“We have an obligation to use the language. To push ourselves: to find out what words mean and how to deploy them, to communicate clearly, to say what we mean.”

“We writers  – and especially writers for children, but all writers –  have an obligation to our readers: it’s the obligation to write true things, especially important when we are creating tales of people who do not exist in places that never were – to understand that truth is not in what happens but what it tells us about who we are. Fiction is the lie that tells the truth, after all.”

“We have an obligation to imagine. It is easy to pretend that nobody can change anything, that we are in a world in which society is huge and the individual is less than nothing: an atom in a wall, a grain of rice in a rice field. But the truth is, individuals change their world over and over, individuals make the future, and they do it by imagining that things can be different.”

Albert Einstein was asked once how we could make our children intelligent. His reply was both simple and wise. ‘If you want your children to be intelligent,’ he said, ‘read them fairy tales. If you want them to be more intelligent, read them more fairy tales.’ He understood the value of reading, and of imagining.”

Book Review: The Ocean at the End of the Lane by Neil Gaiman

Ocean at the end of the laneThe Ocean at the End of the Lane by Neil Gaiman

Goodreads Description: Sussex, England. A middle-aged man returns to his childhood home to attend a funeral. Although the house he lived in is long gone, he is drawn to the farm at the end of the road, where, when he was seven, he encountered a most remarkable girl, Lettie Hempstock, and her mother and grandmother. He hasn’t thought of Lettie in decades, and yet as he sits by the pond (a pond that she’d claimed was an ocean) behind the ramshackle old farmhouse, the unremembered past comes flooding back. And it is a past too strange, too frightening, too dangerous to have happened to anyone, let alone a small boy.

Forty years earlier, a man committed suicide in a stolen car at this farm at the end of the road. Like a fuse on a firework, his death lit a touchpaper and resonated in unimaginable ways. The darkness was unleashed, something scary and thoroughly incomprehensible to a little boy. And Lettie—magical, comforting, wise beyond her years—promised to protect him, no matter what.

A groundbreaking work from a master, The Ocean at the End of the Lane is told with a rare understanding of all that makes us human, and shows the power of stories to reveal and shelter us from the darkness inside and out. It is a stirring, terrifying, and elegiac fable as delicate as a butterfly’s wing and as menacing as a knife in the dark.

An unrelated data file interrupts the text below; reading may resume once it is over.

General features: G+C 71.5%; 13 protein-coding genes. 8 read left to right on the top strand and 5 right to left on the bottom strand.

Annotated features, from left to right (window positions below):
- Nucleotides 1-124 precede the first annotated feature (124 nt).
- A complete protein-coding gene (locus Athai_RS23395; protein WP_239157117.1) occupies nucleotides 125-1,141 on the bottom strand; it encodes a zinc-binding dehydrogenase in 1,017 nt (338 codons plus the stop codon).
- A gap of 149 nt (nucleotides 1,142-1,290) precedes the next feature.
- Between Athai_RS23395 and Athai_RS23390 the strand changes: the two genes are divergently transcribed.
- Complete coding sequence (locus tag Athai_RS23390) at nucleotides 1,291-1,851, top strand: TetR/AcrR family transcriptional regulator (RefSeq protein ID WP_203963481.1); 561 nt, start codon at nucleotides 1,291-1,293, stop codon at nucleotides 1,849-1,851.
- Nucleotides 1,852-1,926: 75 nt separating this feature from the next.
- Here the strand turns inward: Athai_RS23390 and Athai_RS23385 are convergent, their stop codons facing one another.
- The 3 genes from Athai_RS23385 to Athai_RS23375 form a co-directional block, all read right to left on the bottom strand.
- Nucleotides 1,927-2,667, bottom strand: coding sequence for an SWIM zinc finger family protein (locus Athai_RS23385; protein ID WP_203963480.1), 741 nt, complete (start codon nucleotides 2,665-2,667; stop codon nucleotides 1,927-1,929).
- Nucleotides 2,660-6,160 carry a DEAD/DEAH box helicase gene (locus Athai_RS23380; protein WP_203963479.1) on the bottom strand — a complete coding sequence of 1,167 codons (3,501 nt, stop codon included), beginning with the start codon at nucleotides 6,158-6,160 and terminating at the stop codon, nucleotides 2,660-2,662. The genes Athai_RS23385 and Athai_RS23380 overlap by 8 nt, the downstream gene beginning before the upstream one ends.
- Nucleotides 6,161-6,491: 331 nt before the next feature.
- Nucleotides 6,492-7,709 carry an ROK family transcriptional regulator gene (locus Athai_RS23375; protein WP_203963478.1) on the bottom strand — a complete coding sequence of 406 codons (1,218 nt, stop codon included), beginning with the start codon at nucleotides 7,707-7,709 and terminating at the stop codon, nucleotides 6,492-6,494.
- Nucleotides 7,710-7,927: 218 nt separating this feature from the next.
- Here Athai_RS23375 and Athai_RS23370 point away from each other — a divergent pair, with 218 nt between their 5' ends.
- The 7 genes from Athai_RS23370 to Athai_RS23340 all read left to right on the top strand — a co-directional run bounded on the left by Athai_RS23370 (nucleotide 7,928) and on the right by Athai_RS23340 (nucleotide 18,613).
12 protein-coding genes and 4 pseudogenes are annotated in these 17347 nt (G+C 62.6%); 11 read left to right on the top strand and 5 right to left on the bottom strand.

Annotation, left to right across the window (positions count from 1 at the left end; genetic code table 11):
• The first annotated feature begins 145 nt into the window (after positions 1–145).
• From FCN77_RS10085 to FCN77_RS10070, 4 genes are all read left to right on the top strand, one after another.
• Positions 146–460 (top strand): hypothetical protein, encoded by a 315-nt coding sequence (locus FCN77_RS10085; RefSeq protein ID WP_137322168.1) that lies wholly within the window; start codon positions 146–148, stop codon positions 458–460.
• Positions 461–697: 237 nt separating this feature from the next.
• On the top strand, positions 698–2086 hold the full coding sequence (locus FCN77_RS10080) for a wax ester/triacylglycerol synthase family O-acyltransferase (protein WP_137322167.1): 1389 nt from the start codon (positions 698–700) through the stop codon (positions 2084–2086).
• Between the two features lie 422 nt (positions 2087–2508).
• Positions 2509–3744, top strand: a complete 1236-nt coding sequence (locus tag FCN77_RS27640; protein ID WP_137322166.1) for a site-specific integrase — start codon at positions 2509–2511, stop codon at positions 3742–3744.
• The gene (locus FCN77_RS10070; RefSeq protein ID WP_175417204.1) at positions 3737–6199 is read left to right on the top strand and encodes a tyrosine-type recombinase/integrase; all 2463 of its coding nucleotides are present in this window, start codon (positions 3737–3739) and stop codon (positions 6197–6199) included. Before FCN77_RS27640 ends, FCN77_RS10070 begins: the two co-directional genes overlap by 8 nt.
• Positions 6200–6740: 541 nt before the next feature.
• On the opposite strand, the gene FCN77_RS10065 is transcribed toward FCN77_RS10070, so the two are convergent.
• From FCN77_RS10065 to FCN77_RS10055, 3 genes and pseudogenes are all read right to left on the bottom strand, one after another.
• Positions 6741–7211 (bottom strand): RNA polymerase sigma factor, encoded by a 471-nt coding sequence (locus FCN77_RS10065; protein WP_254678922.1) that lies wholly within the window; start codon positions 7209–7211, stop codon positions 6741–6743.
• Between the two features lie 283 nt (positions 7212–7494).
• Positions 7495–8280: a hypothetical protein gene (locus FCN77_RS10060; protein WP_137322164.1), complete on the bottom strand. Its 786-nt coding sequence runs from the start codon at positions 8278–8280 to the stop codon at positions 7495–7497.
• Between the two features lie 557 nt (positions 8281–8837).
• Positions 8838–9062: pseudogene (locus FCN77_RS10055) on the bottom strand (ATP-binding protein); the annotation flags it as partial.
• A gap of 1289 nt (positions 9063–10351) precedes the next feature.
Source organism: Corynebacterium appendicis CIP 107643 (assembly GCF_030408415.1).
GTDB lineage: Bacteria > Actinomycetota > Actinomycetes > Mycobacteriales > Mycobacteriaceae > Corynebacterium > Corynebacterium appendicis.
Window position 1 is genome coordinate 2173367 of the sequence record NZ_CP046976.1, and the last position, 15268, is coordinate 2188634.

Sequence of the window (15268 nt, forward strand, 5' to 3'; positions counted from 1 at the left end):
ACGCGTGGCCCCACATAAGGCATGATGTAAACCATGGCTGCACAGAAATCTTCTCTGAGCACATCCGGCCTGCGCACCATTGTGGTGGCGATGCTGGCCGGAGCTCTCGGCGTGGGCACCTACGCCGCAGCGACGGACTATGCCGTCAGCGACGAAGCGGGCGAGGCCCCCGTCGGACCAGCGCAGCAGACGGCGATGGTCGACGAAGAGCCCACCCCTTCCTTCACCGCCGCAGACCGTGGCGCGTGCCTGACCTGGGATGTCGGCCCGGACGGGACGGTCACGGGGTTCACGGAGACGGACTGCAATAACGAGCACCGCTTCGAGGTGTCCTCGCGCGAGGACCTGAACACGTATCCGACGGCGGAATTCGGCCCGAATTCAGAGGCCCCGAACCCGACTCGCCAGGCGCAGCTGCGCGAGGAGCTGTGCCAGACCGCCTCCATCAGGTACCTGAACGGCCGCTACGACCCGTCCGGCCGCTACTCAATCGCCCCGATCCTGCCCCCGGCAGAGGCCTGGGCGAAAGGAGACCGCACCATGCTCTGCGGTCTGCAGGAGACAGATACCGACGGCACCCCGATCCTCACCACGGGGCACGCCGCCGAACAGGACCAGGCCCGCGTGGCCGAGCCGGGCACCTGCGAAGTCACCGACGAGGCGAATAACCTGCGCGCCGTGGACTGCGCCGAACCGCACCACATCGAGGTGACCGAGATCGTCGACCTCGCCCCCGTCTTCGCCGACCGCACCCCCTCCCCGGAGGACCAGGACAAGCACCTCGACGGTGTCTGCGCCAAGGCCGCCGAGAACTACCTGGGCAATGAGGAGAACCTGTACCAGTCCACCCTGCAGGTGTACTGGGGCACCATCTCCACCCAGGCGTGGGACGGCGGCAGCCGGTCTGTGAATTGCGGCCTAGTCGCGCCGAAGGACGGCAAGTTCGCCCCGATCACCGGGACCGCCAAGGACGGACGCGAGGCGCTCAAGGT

My Review:

Opening sentence:

“Nobody came to my seventh birthday party.”

Why had no one gone to his birthday party? Was he new to the area? Was he shy? Was he a social outcast because he was somehow different? What was it? I had only read the first sentence when I began to empathize with the protagonist. I recalled the times in my childhood where I’d felt out-of-place, a little misfit. Neil Gaiman does a remarkable job of stirring those childhood memories to create a connection with the reader.

“Childhood memories are sometimes covered and obscured beneath the things that come later, like childhood toys forgotten at the bottom of a crammed adult closet, but they are never lost for good.”

This story will take you back to your childhood as quickly as the aroma of your mother’s homemade Christmas cookies wafting through the air. Only, it isn’t the pleasant memories that come to mind. You will recall the times you heard or saw things that weren’t evident to adults.

“Adults follow paths. Children explore. Adults are content to walk the same way, hundreds of times, or thousands; perhaps it never occurs to adults to step off the paths, to creep beneath rhododendrons, to find the spaces between fences. I was a child, which meant that I knew a dozen different ways of getting out of our property and into the lane, ways that would not involve walking down our drive.”

I often wonder if, as a child, I was more in tune with the metaphysical world, with the unexplained, the things that go bump in the night. It was the time before I learned to put the world in a neat little box where every odd occurrence could be reasoned with a logical explanation. What about the toy that begins to play in the middle of the night? Oh it’s just a malfunction in the mechanism. What about the trinket that falls off the shelf? Surely it had been accidentally shifted by a person’s touch during the day and finally succumbed to gravity.  What was the flash of light across the bedroom wall? Oh, it was the reflection of a passing car. What was the shadow you saw in your peripheral vision? Well, of course it was just your imagination.